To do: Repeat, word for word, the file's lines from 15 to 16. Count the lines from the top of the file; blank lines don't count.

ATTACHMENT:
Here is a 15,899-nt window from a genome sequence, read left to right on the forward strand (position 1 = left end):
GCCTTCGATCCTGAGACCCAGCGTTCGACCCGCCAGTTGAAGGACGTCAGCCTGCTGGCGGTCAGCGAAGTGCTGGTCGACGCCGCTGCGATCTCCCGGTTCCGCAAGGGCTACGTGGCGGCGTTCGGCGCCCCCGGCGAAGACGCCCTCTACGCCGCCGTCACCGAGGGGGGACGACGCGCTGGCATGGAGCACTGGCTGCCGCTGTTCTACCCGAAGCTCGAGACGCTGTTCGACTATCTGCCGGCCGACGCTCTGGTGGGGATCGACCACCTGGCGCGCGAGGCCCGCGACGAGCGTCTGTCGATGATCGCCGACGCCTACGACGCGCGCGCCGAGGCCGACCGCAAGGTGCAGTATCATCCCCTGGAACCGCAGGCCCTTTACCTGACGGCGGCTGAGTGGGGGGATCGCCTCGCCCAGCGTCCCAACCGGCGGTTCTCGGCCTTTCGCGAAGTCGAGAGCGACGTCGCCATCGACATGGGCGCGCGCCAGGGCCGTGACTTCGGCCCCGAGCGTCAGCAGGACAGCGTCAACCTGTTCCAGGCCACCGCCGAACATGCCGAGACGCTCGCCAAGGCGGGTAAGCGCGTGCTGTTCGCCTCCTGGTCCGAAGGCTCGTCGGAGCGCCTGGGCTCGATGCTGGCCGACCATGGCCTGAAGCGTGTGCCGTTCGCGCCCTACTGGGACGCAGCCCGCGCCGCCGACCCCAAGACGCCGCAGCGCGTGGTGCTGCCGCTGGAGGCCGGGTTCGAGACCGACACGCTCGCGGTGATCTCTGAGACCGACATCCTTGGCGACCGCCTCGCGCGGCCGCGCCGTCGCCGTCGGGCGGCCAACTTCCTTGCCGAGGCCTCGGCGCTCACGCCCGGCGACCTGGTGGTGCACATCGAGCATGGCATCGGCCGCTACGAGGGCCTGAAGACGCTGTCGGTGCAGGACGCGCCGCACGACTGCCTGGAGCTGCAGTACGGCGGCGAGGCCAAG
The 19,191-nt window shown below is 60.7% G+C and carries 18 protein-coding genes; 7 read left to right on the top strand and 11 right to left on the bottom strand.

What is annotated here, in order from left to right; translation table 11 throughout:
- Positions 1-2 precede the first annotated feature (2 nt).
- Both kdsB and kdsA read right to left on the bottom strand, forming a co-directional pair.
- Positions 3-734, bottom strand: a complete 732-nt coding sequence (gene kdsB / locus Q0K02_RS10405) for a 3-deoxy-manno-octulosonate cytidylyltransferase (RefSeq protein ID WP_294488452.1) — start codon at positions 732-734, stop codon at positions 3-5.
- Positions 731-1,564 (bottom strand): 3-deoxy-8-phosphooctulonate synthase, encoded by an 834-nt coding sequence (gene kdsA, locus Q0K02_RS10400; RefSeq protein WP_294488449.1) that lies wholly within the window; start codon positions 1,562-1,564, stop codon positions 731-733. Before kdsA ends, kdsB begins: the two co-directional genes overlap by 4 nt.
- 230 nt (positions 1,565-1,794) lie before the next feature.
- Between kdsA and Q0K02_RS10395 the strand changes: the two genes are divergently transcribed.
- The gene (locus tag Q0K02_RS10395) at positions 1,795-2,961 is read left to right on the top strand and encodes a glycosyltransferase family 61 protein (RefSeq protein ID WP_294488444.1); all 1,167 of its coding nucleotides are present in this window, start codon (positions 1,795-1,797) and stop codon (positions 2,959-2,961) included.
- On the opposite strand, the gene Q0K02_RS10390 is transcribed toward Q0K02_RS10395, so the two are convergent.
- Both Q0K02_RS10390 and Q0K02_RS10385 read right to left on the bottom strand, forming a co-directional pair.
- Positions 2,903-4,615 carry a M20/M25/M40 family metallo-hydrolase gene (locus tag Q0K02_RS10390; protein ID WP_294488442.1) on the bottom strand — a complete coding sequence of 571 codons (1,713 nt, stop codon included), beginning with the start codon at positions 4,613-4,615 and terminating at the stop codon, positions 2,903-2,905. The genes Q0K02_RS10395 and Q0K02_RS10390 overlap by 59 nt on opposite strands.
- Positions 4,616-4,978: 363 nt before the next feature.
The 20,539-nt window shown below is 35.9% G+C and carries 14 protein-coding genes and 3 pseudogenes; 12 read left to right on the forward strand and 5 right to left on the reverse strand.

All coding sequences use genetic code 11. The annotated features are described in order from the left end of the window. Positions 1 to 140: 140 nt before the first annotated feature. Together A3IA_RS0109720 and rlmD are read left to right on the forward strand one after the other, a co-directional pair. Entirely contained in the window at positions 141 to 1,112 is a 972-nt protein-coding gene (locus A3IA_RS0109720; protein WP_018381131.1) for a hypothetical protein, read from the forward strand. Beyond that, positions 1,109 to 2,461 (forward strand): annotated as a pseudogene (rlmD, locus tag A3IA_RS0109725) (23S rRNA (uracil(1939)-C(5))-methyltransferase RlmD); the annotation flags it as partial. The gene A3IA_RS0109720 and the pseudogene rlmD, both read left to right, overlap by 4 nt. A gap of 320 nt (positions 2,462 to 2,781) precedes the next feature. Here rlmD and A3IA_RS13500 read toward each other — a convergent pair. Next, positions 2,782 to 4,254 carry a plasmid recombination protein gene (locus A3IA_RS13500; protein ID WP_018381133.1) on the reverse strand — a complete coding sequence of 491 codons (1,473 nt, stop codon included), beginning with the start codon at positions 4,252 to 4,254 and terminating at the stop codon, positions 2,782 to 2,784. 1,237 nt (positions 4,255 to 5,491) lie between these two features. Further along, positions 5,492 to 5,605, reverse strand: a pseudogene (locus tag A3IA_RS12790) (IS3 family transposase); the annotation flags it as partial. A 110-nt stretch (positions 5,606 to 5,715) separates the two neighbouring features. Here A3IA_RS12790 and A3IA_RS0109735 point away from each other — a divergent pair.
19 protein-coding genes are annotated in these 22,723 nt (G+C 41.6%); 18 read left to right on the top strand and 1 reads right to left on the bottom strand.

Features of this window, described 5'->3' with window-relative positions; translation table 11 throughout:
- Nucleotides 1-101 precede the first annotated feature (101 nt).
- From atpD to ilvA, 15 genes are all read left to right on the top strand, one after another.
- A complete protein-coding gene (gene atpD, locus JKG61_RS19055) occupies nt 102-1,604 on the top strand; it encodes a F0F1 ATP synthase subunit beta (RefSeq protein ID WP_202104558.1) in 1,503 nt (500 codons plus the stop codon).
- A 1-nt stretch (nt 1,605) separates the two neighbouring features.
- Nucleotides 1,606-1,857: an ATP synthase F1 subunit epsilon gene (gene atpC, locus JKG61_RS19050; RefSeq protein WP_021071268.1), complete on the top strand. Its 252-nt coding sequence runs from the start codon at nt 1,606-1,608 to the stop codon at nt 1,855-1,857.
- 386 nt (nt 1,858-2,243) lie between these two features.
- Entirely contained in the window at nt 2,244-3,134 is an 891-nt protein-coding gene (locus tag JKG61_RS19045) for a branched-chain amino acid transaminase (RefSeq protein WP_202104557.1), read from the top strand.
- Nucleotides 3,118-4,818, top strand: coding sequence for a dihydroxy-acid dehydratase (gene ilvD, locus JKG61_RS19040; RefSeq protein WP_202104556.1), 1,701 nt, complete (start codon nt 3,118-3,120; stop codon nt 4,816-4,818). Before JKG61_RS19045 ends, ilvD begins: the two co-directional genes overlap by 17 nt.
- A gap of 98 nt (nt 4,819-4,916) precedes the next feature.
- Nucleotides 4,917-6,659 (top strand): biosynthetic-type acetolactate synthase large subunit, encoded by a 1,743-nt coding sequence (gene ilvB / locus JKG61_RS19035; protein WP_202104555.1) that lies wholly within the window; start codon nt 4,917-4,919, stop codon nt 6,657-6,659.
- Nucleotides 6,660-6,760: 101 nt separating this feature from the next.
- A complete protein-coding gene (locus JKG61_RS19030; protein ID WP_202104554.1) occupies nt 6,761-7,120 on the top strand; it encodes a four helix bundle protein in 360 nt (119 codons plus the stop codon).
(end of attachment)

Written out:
- Positions 4,616-4,978: 363 nt before the next feature.
The 20,539-nt window shown below is 35.9% G+C and carries 14 protein-coding genes and 3 pseudogenes; 12 read left to right on the forward strand and 5 right to left on the reverse strand.